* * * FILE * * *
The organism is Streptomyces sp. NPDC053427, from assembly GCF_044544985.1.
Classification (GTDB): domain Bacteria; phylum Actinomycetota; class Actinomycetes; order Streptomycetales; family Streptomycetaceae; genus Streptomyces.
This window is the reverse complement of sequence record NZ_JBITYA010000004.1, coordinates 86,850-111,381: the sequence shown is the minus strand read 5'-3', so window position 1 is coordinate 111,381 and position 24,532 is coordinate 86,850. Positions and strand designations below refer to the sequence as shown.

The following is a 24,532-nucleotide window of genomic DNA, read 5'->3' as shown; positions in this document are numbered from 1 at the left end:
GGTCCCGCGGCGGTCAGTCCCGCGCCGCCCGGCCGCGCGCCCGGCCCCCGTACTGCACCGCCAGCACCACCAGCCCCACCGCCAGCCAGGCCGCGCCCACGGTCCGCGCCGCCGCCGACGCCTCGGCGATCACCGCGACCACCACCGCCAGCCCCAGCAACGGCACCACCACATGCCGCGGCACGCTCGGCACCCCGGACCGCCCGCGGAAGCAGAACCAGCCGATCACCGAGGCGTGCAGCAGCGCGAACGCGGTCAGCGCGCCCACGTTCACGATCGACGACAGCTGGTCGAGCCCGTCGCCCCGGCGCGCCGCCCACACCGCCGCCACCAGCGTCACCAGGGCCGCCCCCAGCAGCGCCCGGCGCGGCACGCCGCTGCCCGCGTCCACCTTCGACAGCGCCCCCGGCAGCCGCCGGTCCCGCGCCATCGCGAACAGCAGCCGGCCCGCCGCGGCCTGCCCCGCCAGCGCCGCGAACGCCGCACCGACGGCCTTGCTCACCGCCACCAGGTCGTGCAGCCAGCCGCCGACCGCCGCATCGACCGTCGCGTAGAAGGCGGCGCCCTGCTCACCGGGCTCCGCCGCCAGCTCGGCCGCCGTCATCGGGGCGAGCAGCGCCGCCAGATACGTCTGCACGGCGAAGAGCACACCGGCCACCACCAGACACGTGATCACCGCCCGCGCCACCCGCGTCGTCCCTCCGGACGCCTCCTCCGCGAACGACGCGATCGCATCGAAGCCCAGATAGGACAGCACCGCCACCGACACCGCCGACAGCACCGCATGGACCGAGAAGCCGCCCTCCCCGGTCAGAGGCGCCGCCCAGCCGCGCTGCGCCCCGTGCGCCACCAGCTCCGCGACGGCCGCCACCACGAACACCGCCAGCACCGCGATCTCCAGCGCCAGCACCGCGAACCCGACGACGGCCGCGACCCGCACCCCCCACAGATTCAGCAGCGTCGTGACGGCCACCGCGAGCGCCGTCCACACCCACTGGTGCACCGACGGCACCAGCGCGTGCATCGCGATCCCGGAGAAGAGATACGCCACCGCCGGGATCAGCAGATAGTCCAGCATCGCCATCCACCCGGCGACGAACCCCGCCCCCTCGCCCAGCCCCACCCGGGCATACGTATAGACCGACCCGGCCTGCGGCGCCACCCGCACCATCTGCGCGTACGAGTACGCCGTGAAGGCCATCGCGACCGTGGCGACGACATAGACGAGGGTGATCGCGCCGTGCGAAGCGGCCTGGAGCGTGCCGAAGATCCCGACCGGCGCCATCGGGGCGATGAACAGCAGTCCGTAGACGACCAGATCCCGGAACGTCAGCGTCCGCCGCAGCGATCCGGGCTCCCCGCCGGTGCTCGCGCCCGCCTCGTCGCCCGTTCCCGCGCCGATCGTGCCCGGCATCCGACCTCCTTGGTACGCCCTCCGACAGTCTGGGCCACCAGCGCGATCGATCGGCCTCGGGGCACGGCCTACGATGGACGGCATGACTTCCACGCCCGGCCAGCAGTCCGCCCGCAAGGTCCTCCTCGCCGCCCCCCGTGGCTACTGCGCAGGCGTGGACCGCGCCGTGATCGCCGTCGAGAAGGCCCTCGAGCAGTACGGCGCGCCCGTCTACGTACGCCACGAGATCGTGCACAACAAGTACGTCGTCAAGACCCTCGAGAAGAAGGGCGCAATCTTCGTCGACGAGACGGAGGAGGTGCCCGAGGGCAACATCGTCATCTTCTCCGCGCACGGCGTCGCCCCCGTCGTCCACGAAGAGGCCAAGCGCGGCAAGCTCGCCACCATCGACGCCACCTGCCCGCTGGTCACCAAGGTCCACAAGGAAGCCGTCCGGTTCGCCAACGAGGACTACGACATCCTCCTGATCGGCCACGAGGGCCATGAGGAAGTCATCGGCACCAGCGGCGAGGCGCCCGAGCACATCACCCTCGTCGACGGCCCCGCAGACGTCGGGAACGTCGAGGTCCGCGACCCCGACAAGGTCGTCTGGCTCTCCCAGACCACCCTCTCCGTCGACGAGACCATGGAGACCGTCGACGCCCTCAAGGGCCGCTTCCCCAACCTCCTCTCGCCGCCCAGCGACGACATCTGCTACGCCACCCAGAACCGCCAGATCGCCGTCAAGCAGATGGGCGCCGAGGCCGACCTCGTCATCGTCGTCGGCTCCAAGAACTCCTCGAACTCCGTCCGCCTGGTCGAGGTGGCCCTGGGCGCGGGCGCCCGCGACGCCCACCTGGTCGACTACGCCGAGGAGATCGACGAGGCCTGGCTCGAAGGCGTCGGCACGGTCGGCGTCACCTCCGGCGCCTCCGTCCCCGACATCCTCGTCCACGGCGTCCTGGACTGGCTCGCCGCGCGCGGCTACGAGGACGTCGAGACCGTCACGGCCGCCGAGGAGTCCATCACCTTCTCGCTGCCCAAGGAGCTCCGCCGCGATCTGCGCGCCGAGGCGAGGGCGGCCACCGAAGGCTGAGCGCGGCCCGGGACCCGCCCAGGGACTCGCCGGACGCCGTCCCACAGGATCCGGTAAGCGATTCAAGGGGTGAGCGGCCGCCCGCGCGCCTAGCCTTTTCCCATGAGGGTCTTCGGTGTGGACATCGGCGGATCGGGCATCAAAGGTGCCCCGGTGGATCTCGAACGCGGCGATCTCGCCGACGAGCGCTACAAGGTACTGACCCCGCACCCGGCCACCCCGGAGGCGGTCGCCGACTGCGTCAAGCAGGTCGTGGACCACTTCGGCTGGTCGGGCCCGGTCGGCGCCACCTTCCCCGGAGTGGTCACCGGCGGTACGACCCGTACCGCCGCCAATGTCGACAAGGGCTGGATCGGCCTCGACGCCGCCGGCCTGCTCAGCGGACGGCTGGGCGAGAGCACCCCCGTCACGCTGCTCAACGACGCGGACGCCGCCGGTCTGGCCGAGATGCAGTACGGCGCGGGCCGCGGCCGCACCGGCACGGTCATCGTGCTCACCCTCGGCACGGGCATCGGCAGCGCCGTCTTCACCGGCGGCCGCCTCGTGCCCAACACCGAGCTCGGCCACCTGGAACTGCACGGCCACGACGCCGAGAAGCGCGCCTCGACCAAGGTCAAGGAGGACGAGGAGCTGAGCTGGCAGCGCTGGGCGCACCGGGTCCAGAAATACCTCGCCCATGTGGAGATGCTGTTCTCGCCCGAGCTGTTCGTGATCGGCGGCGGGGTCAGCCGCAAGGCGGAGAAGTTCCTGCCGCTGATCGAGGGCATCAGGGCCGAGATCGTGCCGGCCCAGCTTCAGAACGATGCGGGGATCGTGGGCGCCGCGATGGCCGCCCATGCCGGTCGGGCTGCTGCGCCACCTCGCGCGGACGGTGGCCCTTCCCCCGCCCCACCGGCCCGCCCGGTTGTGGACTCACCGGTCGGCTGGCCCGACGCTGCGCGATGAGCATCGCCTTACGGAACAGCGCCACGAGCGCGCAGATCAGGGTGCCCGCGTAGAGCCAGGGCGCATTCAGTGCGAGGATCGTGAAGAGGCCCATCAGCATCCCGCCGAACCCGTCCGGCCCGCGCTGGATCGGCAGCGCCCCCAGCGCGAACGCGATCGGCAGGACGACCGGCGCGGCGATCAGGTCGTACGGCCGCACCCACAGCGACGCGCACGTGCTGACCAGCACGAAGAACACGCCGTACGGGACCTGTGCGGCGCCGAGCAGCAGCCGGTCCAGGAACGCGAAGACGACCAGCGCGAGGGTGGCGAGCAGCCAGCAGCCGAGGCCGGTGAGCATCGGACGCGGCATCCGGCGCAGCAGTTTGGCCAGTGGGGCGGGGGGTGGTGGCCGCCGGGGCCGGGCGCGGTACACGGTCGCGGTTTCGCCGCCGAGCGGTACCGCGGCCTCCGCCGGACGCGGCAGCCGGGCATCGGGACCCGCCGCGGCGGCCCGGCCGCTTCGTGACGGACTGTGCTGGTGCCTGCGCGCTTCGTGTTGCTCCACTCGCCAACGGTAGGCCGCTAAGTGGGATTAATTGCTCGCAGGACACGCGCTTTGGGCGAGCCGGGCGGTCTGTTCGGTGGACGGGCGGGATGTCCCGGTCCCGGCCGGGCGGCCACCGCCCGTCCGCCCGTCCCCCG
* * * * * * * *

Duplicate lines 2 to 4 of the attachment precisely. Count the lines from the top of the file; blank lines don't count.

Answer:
Classification (GTDB): domain Bacteria; phylum Actinomycetota; class Actinomycetes; order Streptomycetales; family Streptomycetaceae; genus Streptomyces.
This window is the reverse complement of sequence record NZ_JBITYA010000004.1, coordinates 86,850-111,381: the sequence shown is the minus strand read 5'-3', so window position 1 is coordinate 111,381 and position 24,532 is coordinate 86,850. Positions and strand designations below refer to the sequence as shown.

The following is a 24,532-nucleotide window of genomic DNA, read 5'->3' as shown; positions in this document are numbered from 1 at the left end: